Outside it is a wet and gray late afternoon in Vancouver in the first days of November. But inside, it is a bright and sunny morning in National City at the headquarters of CatCo on the set of The CW’s Supergirl.
The elevator opens onto the office and the beleaguered editor-in-chief Snapper Carr (Ian Gomez) exits, danish in hand. He is quickly intercepted by Kara (Melissa Benoist), then James (Mehcad Brooks). Walking through the office, the two debate competing news stories and over whose heroic antics deserve more press: their alter-egos Supergirl or Guardian.
Kara, who has yet to discover Jimmy is the man behind Guardian, is flummoxed by how much her friend supports the new vigilante in town – which gives the banter an added layer. On the various National City news networks playing in the background, talking heads discuss a crisis involving an airplane. Meanwhile, all Snapper wants is some damn peace and quiet -- which is a shame because, even after he dismisses the pair, he has to deal with a mysterious woman with a plea for help.
The scene cuts, and a bearded man with a Flash jersey and boisterous voice emerges from the video village to call for a round of applause for the cast and crew before resetting for another take.
This is how you know you’re on a Kevin Smith set -- at least in my experience watching the Clerks director, podcast kingpin, and nerd royalty helm this week's episode of Supergirl, titled “Supergirl Lives.” Music plays when the camera isn’t rolling, people applaud -- a lot -- between takes, and there's a crackling, infectious energy. And it’s a helluva lot of fun.
Filming a show such as Supergirl -- about a caped, colorfully clad comic book superhero flying around and kicking villainous butts -- seems like it should be a fun day at the office, but the reality is there are long, grueling hours involved. Even as a spectator reporting on the sidelines from many sets, the most exciting shots to watch on screen can feel clinical to observe as lights are repeatedly set and reset, actors hit their marks and say the same lines over and over ... and all the while, time ticks down and the dollar signs add up.
But, positioned both from a CatCo desk right next to Smith’s monitors, then a few feet away from where the walk-and-talk ends outside Snapper’s office (literally; I’m right outside the shot), I get a view of all the moving parts in this scene. And this is a good set; maybe one of the most upbeat I’ve ever seen.
However, I wanted to get the impressions of the actors who worked with Smith on the Supergirl ep -- especially since he recently revealed he'd be returning this season to direct the 17th episode of the show -- and how he fit in with their universe after previously directing The Flash. Revisit the trailer for this week's episode, "Supergirl Lives," and read on.
I cannot say enough amazing things about Kevin Smith. I have been a fan for ages, and anticipated working with him. I was so excited about it, and he exceeded all my expectations. He is so supportive and encouraging. The atmosphere on set – we work crazy long hours, and the energy he brings is always positive. You saw how many rounds of applause there were! That's a daily occurrence, and all day. I don't know how you keep that up. He is so intuitive about this genre, and knows it so well.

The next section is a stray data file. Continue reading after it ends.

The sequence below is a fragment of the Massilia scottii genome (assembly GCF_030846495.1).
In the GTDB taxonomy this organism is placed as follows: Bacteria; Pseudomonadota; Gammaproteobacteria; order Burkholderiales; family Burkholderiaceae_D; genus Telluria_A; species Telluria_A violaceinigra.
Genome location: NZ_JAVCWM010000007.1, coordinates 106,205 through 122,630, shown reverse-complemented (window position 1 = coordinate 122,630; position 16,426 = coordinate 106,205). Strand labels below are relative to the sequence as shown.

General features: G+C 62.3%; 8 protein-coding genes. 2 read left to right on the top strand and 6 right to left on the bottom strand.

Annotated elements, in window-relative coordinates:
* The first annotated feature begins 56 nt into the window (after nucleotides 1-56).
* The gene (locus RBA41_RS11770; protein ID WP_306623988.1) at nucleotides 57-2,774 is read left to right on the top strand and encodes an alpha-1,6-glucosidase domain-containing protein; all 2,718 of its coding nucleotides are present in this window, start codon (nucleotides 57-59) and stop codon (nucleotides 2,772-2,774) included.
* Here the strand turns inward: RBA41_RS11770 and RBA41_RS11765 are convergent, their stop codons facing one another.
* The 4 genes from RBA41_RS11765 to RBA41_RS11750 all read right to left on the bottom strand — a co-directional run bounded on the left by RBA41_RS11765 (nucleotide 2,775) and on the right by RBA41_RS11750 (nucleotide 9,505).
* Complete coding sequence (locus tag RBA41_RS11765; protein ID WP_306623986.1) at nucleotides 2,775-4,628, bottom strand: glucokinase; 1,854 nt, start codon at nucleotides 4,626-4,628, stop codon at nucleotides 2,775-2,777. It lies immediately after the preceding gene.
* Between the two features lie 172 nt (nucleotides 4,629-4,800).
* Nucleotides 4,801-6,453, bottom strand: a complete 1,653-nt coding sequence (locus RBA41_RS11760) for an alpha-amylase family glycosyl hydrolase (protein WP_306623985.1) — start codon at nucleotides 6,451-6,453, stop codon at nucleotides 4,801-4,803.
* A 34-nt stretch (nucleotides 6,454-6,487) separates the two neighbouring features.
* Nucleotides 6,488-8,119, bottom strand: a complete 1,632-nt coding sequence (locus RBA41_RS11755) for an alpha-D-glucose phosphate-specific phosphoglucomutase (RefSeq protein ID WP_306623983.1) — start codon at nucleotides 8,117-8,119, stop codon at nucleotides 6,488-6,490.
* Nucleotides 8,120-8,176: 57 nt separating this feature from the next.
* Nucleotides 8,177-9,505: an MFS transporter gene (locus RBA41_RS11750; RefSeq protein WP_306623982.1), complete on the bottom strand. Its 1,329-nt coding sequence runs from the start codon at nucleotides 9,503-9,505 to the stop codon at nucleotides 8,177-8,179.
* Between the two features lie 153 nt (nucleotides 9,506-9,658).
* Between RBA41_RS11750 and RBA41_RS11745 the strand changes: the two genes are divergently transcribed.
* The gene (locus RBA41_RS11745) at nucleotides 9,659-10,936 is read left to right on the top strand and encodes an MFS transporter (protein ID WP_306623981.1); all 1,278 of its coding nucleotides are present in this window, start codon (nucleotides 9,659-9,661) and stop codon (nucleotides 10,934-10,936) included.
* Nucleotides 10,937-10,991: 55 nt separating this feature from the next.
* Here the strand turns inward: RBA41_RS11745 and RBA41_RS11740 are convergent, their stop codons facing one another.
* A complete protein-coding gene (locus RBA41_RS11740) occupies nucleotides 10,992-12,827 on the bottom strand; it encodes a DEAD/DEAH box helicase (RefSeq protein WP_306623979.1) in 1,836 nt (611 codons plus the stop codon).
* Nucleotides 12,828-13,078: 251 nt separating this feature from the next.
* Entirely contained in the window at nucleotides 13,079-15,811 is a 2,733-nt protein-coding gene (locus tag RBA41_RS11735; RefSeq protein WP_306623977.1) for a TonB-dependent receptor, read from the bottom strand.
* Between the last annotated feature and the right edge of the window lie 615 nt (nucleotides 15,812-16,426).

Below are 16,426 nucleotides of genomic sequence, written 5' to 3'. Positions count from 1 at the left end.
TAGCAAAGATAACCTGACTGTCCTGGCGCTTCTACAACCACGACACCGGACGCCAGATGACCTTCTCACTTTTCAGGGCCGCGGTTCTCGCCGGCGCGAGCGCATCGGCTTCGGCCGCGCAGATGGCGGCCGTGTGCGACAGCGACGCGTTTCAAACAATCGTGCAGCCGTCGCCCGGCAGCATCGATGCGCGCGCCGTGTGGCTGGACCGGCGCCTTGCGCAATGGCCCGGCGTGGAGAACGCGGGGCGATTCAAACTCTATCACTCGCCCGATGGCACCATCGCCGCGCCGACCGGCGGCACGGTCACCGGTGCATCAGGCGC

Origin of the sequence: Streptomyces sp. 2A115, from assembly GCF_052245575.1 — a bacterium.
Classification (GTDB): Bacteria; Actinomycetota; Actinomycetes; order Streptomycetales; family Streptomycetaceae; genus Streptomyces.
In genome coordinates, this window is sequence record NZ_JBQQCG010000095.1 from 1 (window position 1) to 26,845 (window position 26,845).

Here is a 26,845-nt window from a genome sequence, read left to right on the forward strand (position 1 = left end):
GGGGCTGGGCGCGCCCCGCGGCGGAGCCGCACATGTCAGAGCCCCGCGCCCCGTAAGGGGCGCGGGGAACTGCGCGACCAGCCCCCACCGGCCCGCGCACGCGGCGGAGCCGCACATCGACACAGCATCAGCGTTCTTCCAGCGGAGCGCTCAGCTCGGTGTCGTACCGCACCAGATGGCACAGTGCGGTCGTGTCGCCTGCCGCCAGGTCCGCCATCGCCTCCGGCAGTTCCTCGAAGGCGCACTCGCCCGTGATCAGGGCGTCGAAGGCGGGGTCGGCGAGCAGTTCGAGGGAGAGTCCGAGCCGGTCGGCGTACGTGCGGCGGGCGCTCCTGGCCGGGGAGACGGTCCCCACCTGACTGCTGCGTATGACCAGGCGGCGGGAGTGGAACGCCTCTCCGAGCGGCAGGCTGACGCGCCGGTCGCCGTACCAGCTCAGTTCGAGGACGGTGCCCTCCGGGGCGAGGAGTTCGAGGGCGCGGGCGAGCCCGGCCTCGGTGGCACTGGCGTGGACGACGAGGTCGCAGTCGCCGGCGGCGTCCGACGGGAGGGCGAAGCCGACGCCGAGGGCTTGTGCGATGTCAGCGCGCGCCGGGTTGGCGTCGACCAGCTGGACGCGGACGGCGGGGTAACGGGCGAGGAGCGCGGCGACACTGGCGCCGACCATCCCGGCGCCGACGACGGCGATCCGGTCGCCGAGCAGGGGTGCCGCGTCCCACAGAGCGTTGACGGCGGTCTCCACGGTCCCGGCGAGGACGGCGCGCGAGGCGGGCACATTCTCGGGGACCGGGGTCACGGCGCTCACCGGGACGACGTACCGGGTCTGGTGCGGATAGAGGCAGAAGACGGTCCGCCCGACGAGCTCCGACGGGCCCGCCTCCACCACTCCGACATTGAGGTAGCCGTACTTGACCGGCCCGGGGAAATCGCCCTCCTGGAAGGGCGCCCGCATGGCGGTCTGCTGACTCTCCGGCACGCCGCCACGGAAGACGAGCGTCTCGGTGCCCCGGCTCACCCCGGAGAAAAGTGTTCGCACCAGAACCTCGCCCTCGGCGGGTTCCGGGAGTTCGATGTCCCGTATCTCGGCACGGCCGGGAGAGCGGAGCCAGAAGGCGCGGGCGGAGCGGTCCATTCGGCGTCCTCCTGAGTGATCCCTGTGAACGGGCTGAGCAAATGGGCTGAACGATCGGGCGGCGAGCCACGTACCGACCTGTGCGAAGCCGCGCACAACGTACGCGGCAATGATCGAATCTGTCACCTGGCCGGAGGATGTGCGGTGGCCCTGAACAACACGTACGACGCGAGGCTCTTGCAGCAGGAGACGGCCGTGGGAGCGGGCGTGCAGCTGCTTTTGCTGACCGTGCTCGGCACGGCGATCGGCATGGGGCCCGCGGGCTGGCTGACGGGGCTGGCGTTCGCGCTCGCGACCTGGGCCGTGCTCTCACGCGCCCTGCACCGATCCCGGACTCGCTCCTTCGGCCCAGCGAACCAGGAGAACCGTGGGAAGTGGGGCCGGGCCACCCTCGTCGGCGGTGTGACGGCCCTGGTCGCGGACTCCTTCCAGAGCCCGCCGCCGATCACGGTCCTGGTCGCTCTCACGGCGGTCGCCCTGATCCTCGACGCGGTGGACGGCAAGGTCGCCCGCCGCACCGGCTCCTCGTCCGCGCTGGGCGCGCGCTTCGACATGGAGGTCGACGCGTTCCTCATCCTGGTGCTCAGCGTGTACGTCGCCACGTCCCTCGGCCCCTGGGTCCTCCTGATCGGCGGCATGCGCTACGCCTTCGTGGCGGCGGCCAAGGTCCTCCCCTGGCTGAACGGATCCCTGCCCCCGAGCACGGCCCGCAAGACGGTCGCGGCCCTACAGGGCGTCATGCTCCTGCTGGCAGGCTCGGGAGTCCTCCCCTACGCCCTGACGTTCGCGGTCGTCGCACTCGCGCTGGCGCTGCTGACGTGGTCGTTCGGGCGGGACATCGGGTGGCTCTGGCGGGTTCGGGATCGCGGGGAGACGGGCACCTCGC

I loved Kevin Smith since Clerks. I was huge Jay and Silent Bob fan. But he's an actor's director, he's a crew director, a writing director, he's a camera director. He's everybody, and everybody's favorite. He makes you understand it doesn’t have to take eleventy billion hours to get the right thing and to make it look good. He also brings an amazing energy to the set and is always applauding, and laughing, and yelling out things that are funny.
He is such a fun, good guy. He is great at what he does. From my character's perspective, specifically, he’s been awesome. Mon-El has that comedic, off-in-his-own-universe energy, and Kevin is very good at finding a place to add things. There is a lot of lightness that comes in his direction for my character. He keeps things moving, he plays music and always having people applaud. He keeps everyone engaged and a part of it.
He has got a great energy. He keeps everything very light. As far as I've been here, nothing's been heavy, but he keeps it light, quick, fast-paced. He has a lot of humor, so it's a good place to work. Him being an actor, he kind of knows what's best for him, what he likes, and so he tries to give that to other actors. His notes are right on point, and succinct. You know exactly what he means. And he comes up with things spur of the moment that really helps the scenes. It has been great. I was not surprised, but happy it turned out this way. Sometimes, some actors who direct don't know what they're doing! It is not easy to do, and I'm really pleased.